Is QMA(2) with real amplitudes the same thing as QMA(2) with complex amplitudes?

Quantum Computing With Locality Constraints

Let G be a graph with n vertices, and let U be an nxn unitary matrix with the property that uij≠0 only if (i,j) is an edge of G.  Then how efficiently can we represent (or approximate) U as a product of unitaries that are “local” with respect to G?  This is a vague question, but see my paper with Ambainis for ways of making it precise.

Given n bits arranged in a √nx√n square grid, suppose we want to know whether every row contains at least one ‘1’ bit.  Can we do this using an ~O(√n) quantum algorithm that is “local” in the sense defined by myself and Ambainis?  Can we beat the trivial upper bound of n3/4?

24 Responses to “Research projects in quantum complexity theory”

  1. Shardik Says:

    Howdy Scott. Hate to tell you this but a helicopter tour of the grand canyon does not count as having visited that seminal american landmark. You need to drive there, ala Thelma and Louise, if you want that honor. But on the bright side, you probably won enough playing black jack to afford to take a road trip out West over winter break, right?

  2. anon Says:

    Scott, would you like to post them as an answer to: http://cstheory.stackexchange.com/questions/710/quantum-computing-project-ideas

  3. Scott Says:

    Shardik: Well, I didn’t claim to have “visited” the Grand Canyon! I’ll go there for real when I have a spare week (maybe after I retire?).

  4. Scott Says:

    anon: Thanks for the suggestion! I posted a link to this blog post on stackexchange.

  5. TentacledBeast Says:

    Hi Scott,

    I’m a computer engineering student currently working on a thesis that will get me my master’s degree. I came across your blog by chance. You seem to be just the right person to ask for an opinion on my thesis subject.

    My thesis is about quantum algorithms. The original plan was to include either two or three parts, a bibliographical part (overview of a few important algorithms, like Shor’s factoring algorithm and Grover’s searching algorithm), a part concerning simulations of these algorithms on a classical computer (I haven’t started this one yet) and possibly a part where I tackle on a theoretical problem. However, the title is purposely left vague (“Quantum Algorithms”), so that if things go south, I can just leave in the bibliographical part (though I don’t want to do that; I’m aiming for a high grade).

    My supervisor would be content even with a purely bibliographical project, but the other two examiners would strongly prefer an original aspect. I’ve asked my supervisor for advice, but I’d like a second opinion. Keeping in mind that I’m almost done with the bibliographical part and that I have to turn it in in February, is it possible for me to pull off the third part in this time? And if so, which problem might be the right difficulty for me (not too easy, not too hard)?

    (On a relevant note, I’m ashamed to admit that I’m having trouble understanding the recursive Fourier sampling problem. I’ve read the paper by Bernstein and Vazirani, and I’ve started reading your paper “Quantum Lower Bound for Recursive Fourier Sampling”, but I’m afraid I’m going to need a dumbed-down version >.> Google hasn’t been much help. Any suggestions? If it’s not too much trouble, that is.)

    Any input, however small, will be greatly appreciated. Thanks :)

  6. BiggerBeast Says:

    TentacledBeast,

    Perhaps good questions to start with are

    1) what are you interested in (in quantum computation, in computer engineering, in life in general)?
    2) what are you good at?
    3) what/where do you want to be? (you’re about to graduate with an MS, what you do now will influence where you go next and a relevant master thesis can really help you)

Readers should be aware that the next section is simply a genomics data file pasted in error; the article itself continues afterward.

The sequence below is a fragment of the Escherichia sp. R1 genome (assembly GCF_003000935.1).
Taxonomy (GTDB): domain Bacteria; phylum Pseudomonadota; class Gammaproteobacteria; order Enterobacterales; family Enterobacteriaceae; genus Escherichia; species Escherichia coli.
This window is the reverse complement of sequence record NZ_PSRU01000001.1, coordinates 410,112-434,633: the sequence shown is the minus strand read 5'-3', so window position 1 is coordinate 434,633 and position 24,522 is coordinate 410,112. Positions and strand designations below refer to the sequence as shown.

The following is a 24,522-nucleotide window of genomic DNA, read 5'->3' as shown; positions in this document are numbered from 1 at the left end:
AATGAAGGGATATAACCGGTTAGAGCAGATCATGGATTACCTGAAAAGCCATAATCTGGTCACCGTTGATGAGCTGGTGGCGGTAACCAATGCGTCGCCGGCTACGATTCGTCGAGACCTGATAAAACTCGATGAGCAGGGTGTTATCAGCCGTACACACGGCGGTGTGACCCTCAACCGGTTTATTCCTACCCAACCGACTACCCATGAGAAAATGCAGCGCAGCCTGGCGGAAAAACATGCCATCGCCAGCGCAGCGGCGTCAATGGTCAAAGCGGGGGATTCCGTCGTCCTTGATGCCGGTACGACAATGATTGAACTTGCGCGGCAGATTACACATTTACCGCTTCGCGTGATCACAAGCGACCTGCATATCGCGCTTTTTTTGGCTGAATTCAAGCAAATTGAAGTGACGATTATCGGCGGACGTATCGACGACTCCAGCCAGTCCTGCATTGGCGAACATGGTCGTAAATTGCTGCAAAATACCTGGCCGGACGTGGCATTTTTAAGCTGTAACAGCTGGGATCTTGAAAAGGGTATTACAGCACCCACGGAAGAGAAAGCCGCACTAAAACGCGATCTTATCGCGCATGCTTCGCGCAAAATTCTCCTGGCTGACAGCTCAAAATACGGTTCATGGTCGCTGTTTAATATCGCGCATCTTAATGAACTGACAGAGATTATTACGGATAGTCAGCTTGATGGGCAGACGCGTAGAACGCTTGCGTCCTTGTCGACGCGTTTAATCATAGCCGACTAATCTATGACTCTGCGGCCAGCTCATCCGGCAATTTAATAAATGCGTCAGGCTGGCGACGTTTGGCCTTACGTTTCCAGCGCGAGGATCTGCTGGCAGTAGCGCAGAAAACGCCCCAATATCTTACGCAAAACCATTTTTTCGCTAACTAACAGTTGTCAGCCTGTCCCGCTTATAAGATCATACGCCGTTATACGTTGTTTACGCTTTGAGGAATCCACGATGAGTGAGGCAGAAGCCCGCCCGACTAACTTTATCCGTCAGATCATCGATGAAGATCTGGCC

7. TentacledBeast Says:

    To tell you the truth, I think I’ve made a mistake going for computer engineering. Instead of choosing what I liked most (that would be Physics), I went for what I was better at, and the one that had more chances of getting me a good job.

    I took one course of quantum mechanics, which I aced, and wanted more. But the only relevant thing I could do in my department would have to do with quantum computers. The hardware aspect is out of my reach (I’ll probably never even see the kind of equipment needed), so I went for the algorithmic aspect.

    So far, I really like the subject. The algorithms I’ve seen are creative and elegant and make me wish I could invent something similar. But that’s unlikely. Writing a simulator is certainly feasible, but not all that interesting.

    As for where I want to be, I don’t know. I guess I’m not mature enough yet to decide. I know that quantum mechanics caught my interest, and that I like the aspect of quantum computing that I’ve seen, but I don’t know where I want to go from this point.

  8. Mark Says:

    Dear TentacledBeast,

    “The hardware aspect is out of my reach”. Well, not entirely. While experimental quantum computation does require oodles of equipment, you can still do plenty of pen/paper/personal computer projects related to it. For example, you could run simulations about some physical system/device upon which quantum computers could be built.

    “As for where I want to be, I don’t know. I guess I’m not mature enough yet to decide.” Not to sound like a tool, but you probably should think about this a little more. Fair warning (from personal experience): it’s hard to find a “regular” job in quantum computation. It’s a good idea to pursue your interest in quantum computation, but it’s also important to have a back up plan (especially if you’re not in a PhD program; the few places that do have full time quantum computation jobs are usually looking for professors or research scientists).

  9. harrison Says:

    Is it true that every set of unitary quantum gates (acting on qubits) is either universal for quantum computation, or else simulable in classical polynomial time?

    I’m actually pretty surprised to learn that this is open — I thought it was proven a while back (by Kitaev, maybe?) Isn’t there some universality result somewhat like this? Or what is it that I’m thinking of?